Meanwhile, ANEL, as the smaller party in the coalition, have been very situationally adaptive in their relations with Syriza and effectively prevented occasional misunderstandings from ruining the partnership. For instance, ANEL were not comfortable with the ‘open borders’ outlook on the refugee question advocated by various Syriza affiliates.

Furthermore, Migration Policy Minister Ioannis Mouzalas’s reference to Greece’s northern neighbour as ‘Macedonia’ rather than ‘the Former Yugoslav Republic of Macedonia/Fyrom’ infuriated the party-leader, Panos Kammenos, who briefly called for Mouzalas’ resignation. Nevertheless, ANEL have turned out to be very efficient in inventing ways to maintain the status quo with Syriza.

The two parties seem to converge along certain areas of policymaking such as: the private media, Church-state relations, and the management of the public sector. In regards to the former, the government has been elaborating legal, as well as more informal, channels to weaken opposition voices in the private media. Early in 2016, Minister of State Nikos Pappas sponsored a new legal framework that would reduce the number of national TV stations to approximately four (later found unconstitutional by the Council of State).

Furthermore, Syriza and ANEL seem to converge along their mutual intention not to question or jeopardize the informal partnership between the Greek Orthodox Church and the state. In the latest reshuffling of the ministerial cabinet, the former Minister of Education, Nikos Filis, was removed largely on the basis of his older proposal to classify religious education as an 'optional' subject in the schooling curriculum.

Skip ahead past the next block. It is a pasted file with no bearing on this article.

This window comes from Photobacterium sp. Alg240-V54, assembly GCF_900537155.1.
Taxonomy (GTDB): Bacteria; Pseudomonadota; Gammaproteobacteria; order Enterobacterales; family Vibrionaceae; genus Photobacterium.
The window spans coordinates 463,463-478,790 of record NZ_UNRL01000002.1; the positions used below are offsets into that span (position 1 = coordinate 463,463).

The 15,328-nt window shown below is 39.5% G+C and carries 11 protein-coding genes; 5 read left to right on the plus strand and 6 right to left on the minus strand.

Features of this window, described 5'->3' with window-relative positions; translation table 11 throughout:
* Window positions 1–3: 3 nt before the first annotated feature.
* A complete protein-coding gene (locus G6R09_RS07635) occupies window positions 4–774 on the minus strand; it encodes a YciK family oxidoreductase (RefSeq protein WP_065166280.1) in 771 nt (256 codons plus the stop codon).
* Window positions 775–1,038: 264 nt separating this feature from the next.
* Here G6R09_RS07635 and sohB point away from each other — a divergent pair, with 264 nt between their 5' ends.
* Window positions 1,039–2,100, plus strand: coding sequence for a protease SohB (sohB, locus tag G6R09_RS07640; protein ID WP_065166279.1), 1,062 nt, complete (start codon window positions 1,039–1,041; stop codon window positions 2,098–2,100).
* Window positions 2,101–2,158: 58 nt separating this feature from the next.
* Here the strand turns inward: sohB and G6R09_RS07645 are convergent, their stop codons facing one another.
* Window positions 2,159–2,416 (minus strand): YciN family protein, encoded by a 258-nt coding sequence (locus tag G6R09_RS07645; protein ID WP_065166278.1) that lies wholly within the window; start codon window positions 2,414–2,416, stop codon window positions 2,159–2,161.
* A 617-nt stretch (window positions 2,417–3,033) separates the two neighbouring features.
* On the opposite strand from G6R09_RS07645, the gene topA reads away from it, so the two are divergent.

Lastly, both parties have been accused of promoting, instead of combatting, clientelistic appointments in the public sector as a last-gasp resort to reverse their declining popularity.

Political survival and implications for the future

Most opinion polls conducted throughout 2016 hint at the two parties’ remarkable erosion in popularity. The percentage of voters intending to opt for Syriza in the next elections hovers around 15% in most samples. Meanwhile, ANEL face the prospect of not even passing the 3% threshold required for entering Parliament.

In an attempt to prevent the risk of a landslide defeat, the coalition partners have been lobbying for the reform of the parliamentary elections law in accordance with a more proportional model. More importantly, the two partners have intensified their informal contacts with smaller parties as part of their endeavor to pass a series of draft legal measures and maintain their grip on power.

So far, the leader of the Union of Centrists (EK), Vassilis Leventis, has granted his assent to the government for the draft law on national elections. However, the attempts to reach an informal pact with the, erstwhile preponderant, PASOK (Socialists) did not turn out to be fruitful.

Meanwhile, a peculiar modus vivendi seems to evolve between the government and the far right Golden Dawn on the grounds of Greece’s feeble stateness and the two partners’ short-term, micro-political, objectives. This does not solely complicate the ongoing legal process against the party; it has also encouraged Golden Dawn to keep on coordinating the grass-roots mobilization against immigration and ‘Islamization’ with virtually no legal constraints.

Over the last couple of years, an idiosyncratic political chemistry has been developing between Syriza and ANEL. The different political origins of the two parties have not sufficed to endanger their cohabitation in the power structures. Moreover, the jargon employed by the coalition partners seems to standardize and any distinctive ‘ideological’ hints continuously weaken.

Within the frame of this ongoing amalgamation, and especially in the light of the imminent danger for ANEL not to pass the 3% threshold, it might not be such a precarious exaggeration to predict one of the following trajectories: (a) the formation of a joint Syriza-ANEL coalition for the next elections; (b) the final incorporation of ANEL into Syriza as a ‘right-wing premise’.